Thomas Barrack, Trump fundraiser, indicted on lobbying charge

WASHINGTON — Thomas J. Barrack Jr., a close friend of former President Donald Trump and one of his top 2016 campaign fundraisers, was indicted on Tuesday morning on federal charges of violating a federal law requiring lobbyists for foreign interests to disclose their work to the Justice Department.

Federal prosecutors and the FBI have been investigating Barrack for nearly three years, focusing on whether he tried to sway Trump’s 2016 presidential campaign or his administration on behalf of Persian Gulf nations with huge stakes in United States policy.

The inquiry was overseen by prosecutors in the public integrity section of U.S. Attorney’s Office for the Eastern District of New York. In an interview two years ago, a spokesman for Barrack said he had acted as an independent intermediary between Persian Gulf leaders and the Trump campaign and administration, not on behalf of foreign officials or entities.

The indictment charged Barrack and two other men with failing to register as agents of the United Arab Emirates government. The other two men charged were Matthew Grimes, a former top executive at Barrack’s company, and Rashid al-Malik Alshahhi, an Emirati businessman who is close to the UAE rulers.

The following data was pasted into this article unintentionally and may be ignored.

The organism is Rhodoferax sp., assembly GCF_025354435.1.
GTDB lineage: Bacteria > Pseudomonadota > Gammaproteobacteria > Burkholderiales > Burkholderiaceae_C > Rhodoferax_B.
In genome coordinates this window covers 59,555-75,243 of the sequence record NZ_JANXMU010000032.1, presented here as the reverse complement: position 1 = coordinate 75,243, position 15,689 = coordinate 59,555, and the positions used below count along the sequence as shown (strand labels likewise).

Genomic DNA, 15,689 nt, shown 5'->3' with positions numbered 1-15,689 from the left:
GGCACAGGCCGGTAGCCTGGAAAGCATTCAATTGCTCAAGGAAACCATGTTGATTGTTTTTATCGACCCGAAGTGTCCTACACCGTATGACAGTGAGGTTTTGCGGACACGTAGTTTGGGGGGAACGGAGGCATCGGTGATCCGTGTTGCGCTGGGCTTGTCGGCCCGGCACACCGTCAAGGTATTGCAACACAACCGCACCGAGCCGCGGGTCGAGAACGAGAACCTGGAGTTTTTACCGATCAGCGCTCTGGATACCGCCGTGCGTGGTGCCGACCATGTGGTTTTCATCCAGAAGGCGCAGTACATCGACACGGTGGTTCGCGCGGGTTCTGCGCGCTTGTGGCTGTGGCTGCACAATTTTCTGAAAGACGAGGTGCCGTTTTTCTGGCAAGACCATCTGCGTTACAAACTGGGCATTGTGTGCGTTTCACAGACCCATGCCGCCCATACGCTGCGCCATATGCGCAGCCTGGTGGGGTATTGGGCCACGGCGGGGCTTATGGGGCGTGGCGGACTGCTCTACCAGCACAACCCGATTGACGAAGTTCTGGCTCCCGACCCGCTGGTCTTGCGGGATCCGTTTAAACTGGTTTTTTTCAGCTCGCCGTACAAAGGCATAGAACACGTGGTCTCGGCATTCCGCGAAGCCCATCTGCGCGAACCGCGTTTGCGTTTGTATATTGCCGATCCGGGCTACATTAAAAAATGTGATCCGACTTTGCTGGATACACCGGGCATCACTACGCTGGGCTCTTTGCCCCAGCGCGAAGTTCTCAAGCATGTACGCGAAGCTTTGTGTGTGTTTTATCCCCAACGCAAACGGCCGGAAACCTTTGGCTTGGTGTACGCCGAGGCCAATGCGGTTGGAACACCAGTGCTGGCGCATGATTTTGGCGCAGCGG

Barrack’s real estate and private equity firm, Colony Capital, benefited from substantial investments from Saudi Arabia and the UAE In the three years after Trump became the Republican Party’s nominee for president in July 2016, Colony Capital received about $1.5 billion from those two Persian Gulf counties through investments or other transactions. Of that, about $474 million came from sovereign wealth funds controlled by their governments.

Barrack, 74, has been friends with Trump since the 1980s. He helped raise money for Trump’s first presidential campaign and ran his transition team after Trump won. But he was perhaps best known for leading Trump’s inaugural committee, which raised $107 million — the most money ever collected and spent to celebrate an inauguration.

Critics claimed the committee became a hub for peddling access to foreign officials or business leaders, or those acting on their behalf, but investigations by several local jurisdictions into the committee’s activities petered out with no charges filed.

This article originally appeared in The New York Times.

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